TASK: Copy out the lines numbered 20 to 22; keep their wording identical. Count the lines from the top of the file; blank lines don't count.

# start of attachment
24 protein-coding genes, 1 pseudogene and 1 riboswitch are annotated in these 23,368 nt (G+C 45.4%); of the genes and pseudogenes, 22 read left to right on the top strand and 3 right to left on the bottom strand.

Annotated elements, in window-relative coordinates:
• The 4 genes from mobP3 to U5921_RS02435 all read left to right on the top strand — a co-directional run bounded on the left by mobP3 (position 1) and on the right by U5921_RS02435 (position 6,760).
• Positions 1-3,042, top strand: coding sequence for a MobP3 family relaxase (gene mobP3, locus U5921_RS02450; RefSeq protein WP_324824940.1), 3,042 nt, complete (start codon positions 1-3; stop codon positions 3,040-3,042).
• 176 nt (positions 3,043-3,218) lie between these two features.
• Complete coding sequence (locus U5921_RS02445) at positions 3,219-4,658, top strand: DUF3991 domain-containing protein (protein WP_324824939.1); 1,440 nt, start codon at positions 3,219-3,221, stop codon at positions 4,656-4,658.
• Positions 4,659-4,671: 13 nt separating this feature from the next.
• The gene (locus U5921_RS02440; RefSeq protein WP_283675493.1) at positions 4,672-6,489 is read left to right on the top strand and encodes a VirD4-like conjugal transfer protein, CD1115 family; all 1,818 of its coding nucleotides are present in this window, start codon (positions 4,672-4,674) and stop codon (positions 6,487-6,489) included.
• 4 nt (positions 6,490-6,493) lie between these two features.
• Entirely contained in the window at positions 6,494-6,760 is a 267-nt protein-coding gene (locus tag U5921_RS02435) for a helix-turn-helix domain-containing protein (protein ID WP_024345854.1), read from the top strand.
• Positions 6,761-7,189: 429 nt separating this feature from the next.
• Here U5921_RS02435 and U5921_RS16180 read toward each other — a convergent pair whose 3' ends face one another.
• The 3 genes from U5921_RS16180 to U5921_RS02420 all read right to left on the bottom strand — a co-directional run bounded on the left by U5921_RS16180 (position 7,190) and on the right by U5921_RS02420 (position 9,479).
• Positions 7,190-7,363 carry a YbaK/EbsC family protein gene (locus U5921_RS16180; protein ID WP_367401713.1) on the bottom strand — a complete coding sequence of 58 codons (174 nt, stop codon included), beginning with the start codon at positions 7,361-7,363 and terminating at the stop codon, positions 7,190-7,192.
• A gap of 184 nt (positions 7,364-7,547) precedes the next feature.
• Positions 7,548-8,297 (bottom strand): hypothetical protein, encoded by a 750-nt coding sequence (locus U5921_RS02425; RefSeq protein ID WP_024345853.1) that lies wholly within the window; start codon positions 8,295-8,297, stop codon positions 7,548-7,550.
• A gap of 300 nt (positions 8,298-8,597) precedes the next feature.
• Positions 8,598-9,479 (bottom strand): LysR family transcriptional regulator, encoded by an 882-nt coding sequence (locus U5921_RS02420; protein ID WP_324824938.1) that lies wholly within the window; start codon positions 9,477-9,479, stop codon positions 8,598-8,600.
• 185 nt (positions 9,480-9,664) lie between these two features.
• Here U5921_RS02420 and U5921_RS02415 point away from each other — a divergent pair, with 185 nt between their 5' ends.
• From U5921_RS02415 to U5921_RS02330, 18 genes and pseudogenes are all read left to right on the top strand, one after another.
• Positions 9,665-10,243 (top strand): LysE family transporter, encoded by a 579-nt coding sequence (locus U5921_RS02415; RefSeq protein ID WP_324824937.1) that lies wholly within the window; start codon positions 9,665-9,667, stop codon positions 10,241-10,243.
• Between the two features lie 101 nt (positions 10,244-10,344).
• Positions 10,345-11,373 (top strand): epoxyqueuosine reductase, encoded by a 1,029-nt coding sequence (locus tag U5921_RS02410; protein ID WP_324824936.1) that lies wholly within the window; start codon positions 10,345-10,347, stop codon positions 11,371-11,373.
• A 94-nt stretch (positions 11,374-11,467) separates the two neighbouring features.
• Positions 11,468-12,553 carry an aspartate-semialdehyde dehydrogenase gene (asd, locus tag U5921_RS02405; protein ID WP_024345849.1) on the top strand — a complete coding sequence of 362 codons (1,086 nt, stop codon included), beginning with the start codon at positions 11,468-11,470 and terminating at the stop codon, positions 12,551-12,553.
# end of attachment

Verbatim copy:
• Here U5921_RS02420 and U5921_RS02415 point away from each other — a divergent pair, with 185 nt between their 5' ends.
• From U5921_RS02415 to U5921_RS02330, 18 genes and pseudogenes are all read left to right on the top strand, one after another.
• Positions 9,665-10,243 (top strand): LysE family transporter, encoded by a 579-nt coding sequence (locus U5921_RS02415; RefSeq protein ID WP_324824937.1) that lies wholly within the window; start codon positions 9,665-9,667, stop codon positions 10,241-10,243.